Conversely, the dash-mounted gear shift is well positioned and easy to operate. And the six-speed transmission works especially well in partnership with the 125hp engine with a ratio to pull the Master strongly right across the rev range.
All models have a gear-shift indicator which should help get the best out of the van in terms of economy and performance.
For such a big van, the Master rides and handles well. It’s easy to place and responds well to driver input. Yes, in tight situations, there’s no doubt that the Master is a large van, but it’s by no means unwieldy.
All versions are equipped with driver’s airbag, together with ABS with EBD (Electronic Brakeforce Distribution) and Brake Assist. But only rear-wheel-drive models have Electronic Stability Control as standard, which puts the Master at a disadvantage compared with rivals such as the Volkswagen Crafter, Ford Transit and Mercedes Sprinter that offer ESC on all models.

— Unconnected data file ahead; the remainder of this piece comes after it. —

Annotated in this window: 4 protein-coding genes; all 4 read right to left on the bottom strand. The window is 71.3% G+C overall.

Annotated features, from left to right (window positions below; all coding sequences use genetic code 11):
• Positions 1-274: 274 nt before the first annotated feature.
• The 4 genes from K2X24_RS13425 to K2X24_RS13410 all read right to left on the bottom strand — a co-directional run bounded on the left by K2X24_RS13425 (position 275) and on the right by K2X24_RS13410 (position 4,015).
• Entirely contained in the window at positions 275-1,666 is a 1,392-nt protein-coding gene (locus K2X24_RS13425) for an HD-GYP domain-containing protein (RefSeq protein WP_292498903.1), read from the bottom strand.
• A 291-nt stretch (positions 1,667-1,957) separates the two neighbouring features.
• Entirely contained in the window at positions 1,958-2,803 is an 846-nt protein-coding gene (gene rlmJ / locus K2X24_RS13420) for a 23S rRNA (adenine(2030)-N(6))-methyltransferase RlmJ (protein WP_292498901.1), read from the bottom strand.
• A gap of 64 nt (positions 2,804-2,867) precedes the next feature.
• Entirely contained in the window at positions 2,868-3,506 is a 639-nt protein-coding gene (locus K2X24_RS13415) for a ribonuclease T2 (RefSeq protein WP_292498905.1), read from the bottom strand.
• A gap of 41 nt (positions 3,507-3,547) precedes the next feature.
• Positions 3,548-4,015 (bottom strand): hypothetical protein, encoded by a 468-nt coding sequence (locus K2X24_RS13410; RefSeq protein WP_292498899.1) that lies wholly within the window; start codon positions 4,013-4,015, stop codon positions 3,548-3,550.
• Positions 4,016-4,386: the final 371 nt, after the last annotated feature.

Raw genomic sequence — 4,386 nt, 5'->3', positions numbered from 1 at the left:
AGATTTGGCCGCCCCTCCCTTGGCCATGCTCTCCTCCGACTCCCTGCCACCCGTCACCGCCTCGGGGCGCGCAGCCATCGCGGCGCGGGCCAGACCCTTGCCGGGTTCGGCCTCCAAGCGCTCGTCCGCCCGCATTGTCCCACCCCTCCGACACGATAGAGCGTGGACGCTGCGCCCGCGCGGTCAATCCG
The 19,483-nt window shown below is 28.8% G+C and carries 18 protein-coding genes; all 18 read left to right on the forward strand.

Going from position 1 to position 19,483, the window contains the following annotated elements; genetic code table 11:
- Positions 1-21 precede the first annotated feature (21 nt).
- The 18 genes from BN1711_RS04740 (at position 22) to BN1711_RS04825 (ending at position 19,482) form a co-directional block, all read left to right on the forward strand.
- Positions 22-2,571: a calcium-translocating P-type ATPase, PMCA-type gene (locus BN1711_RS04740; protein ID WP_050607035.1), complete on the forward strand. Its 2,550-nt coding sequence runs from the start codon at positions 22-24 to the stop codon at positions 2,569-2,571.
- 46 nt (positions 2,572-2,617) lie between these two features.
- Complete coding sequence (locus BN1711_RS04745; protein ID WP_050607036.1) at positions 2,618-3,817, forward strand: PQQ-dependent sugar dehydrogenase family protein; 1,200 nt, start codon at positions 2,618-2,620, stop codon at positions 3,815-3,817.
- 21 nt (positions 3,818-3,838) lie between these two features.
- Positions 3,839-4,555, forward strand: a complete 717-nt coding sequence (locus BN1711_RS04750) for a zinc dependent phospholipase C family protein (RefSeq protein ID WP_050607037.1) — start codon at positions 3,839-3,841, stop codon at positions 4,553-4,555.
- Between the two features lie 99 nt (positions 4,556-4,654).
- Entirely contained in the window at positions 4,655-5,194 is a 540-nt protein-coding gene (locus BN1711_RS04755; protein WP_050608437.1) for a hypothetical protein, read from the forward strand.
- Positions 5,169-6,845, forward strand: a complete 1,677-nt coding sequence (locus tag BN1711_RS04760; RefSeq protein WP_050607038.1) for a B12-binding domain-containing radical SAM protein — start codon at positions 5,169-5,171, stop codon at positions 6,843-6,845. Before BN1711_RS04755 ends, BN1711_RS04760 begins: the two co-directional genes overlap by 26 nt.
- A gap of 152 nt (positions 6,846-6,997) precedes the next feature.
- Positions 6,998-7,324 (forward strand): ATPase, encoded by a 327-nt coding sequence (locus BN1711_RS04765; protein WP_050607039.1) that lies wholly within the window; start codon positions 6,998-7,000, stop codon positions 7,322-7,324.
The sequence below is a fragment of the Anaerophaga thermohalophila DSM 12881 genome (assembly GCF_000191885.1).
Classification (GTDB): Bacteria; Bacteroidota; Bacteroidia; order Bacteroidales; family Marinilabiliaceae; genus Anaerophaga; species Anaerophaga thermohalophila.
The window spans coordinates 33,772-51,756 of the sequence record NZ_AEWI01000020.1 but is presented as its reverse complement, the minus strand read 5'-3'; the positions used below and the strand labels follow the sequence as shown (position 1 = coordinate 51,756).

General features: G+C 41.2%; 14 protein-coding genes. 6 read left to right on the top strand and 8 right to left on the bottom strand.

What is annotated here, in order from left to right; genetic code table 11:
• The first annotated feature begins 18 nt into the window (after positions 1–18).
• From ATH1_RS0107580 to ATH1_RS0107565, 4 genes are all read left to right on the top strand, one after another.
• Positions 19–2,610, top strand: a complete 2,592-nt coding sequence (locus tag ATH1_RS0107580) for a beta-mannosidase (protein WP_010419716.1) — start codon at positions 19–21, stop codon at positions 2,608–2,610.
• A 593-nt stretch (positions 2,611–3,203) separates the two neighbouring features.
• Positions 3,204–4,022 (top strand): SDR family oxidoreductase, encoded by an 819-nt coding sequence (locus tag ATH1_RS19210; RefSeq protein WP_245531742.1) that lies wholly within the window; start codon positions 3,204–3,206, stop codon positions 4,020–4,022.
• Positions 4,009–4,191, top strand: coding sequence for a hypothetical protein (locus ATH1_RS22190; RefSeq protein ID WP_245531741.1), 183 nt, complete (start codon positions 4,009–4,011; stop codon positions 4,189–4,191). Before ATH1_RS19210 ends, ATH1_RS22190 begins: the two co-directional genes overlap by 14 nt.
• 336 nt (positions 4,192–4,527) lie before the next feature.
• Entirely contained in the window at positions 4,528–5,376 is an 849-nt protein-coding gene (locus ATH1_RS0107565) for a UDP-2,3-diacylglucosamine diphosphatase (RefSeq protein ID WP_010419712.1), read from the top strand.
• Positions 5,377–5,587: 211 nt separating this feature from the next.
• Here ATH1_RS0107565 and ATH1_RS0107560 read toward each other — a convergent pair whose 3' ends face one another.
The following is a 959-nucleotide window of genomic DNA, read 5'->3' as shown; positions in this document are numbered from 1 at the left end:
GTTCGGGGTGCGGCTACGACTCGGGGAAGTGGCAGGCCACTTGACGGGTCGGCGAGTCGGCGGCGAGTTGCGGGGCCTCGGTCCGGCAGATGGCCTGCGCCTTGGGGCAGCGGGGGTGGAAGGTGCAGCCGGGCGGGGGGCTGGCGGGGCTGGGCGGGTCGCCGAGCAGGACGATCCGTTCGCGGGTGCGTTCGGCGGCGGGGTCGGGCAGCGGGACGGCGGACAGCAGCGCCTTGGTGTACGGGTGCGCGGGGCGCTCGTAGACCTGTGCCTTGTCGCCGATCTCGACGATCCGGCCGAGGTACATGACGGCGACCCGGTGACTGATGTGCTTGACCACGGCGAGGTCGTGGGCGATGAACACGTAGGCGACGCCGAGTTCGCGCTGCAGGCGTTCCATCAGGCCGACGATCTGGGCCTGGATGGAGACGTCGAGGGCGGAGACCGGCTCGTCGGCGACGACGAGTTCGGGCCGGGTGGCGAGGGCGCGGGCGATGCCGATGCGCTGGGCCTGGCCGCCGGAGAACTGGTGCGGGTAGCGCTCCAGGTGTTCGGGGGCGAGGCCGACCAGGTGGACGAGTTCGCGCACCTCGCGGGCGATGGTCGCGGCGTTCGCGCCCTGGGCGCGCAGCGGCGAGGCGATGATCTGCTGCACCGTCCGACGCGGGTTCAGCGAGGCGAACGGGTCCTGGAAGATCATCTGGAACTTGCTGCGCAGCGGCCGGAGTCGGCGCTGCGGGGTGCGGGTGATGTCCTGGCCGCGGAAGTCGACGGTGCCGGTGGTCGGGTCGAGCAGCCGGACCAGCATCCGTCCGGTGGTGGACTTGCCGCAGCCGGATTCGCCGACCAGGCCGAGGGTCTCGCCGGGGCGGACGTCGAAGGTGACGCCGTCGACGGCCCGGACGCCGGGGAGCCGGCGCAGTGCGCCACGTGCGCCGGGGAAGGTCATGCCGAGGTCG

Will it ever swallow a load, though! The test model offers a 13cu m cargo area, with a payload of 1490kg. If your business needs capacity, this van is one to check out.
Access is excellent via the large single sliding door side and 180 degree opening twin rear doors whether you need to load pallets with a forklift or just for a driver handling packages.
The first two years of the warranty allow unlimited mileage, with the fourth year valid until the end of that year or until 100,000 miles have been clocked up – whichever comes sooner. And there’s three years’ free AA cover.
Oil-change intervals are every 25,000 miles or two years. Long-life coolant has bumped up change intervals from 74,500 to 100,000 miles.
- Torquey, responsive engine
- Well thought-out cab provides a good working environment
- Almost endless list of options offering very high specifications
- Service intervals beat those of most rivals, except Fiat Ducato
- Satnav/infotainment screen could be better positioned and easier to use
- ESC isn’t standard across the range